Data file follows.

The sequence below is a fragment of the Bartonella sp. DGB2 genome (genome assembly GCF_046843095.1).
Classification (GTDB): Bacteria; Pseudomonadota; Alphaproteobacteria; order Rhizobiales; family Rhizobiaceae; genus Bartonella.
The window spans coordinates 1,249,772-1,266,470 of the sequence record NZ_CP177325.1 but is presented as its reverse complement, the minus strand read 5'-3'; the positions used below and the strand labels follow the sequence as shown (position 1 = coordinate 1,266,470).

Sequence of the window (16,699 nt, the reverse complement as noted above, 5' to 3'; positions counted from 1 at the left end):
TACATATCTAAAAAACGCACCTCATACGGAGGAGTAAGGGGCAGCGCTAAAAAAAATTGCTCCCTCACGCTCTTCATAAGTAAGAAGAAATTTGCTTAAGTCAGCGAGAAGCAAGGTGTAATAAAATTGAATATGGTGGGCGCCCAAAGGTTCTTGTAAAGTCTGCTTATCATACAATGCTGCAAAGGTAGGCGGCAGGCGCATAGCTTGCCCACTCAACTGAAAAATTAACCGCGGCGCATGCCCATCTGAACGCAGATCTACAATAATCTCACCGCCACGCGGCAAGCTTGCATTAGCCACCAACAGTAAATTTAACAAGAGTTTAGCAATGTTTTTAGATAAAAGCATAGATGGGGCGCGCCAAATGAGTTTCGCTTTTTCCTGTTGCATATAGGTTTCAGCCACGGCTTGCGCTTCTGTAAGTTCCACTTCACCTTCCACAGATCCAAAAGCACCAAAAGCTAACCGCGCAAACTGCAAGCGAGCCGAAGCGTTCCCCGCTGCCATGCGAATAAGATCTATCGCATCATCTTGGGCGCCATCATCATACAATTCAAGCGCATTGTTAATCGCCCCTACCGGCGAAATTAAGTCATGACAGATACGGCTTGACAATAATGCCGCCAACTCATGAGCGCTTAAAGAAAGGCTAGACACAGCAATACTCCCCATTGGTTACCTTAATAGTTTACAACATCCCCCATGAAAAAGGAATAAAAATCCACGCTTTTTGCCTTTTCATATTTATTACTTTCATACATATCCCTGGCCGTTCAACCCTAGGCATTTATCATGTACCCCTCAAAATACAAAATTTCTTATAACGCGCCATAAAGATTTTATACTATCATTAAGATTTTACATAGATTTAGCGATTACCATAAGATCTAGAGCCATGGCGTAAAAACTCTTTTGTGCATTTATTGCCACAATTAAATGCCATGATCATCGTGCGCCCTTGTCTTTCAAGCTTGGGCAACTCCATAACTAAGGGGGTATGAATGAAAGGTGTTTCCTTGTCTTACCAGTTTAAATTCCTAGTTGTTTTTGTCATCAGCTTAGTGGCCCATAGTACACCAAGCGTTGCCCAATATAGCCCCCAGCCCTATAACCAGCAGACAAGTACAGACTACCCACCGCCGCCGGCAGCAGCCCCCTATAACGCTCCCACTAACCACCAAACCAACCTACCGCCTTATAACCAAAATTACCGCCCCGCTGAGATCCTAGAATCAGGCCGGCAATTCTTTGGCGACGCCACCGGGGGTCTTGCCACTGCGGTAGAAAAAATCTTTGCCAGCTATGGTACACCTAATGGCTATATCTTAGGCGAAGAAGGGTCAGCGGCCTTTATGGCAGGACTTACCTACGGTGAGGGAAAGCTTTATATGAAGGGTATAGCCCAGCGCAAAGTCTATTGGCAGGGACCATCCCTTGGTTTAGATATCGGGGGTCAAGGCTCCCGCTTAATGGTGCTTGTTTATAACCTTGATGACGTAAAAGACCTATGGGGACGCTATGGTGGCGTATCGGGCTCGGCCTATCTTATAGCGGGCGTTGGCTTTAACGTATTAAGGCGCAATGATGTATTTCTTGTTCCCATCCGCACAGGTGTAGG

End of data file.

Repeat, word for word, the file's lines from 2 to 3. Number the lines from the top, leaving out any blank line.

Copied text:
Classification (GTDB): Bacteria; Pseudomonadota; Alphaproteobacteria; order Rhizobiales; family Rhizobiaceae; genus Bartonella.
The window spans coordinates 1,249,772-1,266,470 of the sequence record NZ_CP177325.1 but is presented as its reverse complement, the minus strand read 5'-3'; the positions used below and the strand labels follow the sequence as shown (position 1 = coordinate 1,266,470).